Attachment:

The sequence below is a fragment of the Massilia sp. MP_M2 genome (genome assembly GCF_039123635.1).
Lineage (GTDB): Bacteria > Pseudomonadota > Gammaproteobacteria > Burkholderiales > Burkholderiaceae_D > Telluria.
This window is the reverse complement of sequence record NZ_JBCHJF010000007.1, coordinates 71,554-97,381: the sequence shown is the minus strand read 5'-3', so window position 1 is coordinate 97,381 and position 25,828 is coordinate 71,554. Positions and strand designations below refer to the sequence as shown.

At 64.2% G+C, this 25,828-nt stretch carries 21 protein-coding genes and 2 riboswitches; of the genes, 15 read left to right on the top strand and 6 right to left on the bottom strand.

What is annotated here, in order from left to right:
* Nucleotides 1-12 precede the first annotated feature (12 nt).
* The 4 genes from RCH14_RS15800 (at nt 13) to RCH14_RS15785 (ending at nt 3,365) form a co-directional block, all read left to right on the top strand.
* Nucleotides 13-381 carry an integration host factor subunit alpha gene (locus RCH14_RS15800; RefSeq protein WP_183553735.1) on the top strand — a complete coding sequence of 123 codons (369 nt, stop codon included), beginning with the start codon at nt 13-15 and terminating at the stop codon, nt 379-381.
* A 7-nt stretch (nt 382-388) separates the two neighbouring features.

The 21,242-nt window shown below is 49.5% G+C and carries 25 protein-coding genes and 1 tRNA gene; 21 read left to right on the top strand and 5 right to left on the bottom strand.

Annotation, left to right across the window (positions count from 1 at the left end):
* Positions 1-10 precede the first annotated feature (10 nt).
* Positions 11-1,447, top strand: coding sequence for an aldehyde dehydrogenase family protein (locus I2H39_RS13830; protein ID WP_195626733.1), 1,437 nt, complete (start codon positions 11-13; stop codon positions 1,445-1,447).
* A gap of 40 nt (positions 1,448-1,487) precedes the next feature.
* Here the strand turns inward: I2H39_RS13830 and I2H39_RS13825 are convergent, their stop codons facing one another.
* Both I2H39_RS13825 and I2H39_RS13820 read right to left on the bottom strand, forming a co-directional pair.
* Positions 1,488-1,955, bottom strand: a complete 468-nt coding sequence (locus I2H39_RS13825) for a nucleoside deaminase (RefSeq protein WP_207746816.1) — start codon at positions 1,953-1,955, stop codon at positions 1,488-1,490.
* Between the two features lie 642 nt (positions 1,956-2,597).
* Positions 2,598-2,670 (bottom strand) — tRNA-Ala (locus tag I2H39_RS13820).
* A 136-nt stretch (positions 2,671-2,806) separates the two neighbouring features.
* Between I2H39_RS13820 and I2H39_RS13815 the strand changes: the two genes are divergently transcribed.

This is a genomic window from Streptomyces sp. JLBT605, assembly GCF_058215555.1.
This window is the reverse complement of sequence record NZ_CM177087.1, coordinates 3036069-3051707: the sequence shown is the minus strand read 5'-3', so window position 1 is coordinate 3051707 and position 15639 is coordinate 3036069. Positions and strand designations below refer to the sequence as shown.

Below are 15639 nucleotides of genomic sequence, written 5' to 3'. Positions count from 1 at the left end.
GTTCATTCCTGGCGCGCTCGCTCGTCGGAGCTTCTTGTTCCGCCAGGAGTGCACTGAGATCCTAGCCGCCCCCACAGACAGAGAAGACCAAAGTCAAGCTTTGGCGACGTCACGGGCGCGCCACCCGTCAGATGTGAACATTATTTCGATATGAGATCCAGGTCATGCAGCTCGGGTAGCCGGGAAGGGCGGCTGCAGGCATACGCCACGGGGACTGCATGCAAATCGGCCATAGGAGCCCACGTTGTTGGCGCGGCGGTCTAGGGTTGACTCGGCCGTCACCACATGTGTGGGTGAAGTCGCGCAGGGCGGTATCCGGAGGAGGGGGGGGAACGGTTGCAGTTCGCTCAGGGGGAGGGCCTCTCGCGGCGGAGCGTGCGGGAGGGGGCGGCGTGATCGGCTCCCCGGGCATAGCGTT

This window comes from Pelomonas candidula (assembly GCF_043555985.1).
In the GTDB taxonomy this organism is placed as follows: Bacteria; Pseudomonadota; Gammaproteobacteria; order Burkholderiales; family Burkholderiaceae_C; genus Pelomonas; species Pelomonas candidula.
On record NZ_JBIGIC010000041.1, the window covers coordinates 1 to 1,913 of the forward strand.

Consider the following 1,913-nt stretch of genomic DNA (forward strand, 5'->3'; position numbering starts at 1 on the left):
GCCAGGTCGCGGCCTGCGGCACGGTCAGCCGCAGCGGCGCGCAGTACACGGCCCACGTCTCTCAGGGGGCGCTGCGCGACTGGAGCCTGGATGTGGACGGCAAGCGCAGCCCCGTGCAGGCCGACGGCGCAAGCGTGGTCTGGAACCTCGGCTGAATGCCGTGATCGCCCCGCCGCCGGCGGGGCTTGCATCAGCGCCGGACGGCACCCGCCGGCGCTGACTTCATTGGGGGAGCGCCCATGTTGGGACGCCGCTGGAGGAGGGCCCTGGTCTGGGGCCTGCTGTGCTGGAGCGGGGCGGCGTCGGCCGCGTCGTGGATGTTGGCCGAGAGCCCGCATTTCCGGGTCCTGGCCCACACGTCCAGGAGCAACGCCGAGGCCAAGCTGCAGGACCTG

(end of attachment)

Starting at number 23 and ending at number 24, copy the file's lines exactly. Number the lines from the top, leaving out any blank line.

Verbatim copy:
This window is the reverse complement of sequence record NZ_CM177087.1, coordinates 3036069-3051707: the sequence shown is the minus strand read 5'-3', so window position 1 is coordinate 3051707 and position 15639 is coordinate 3036069. Positions and strand designations below refer to the sequence as shown.

Below are 15639 nucleotides of genomic sequence, written 5' to 3'. Positions count from 1 at the left end.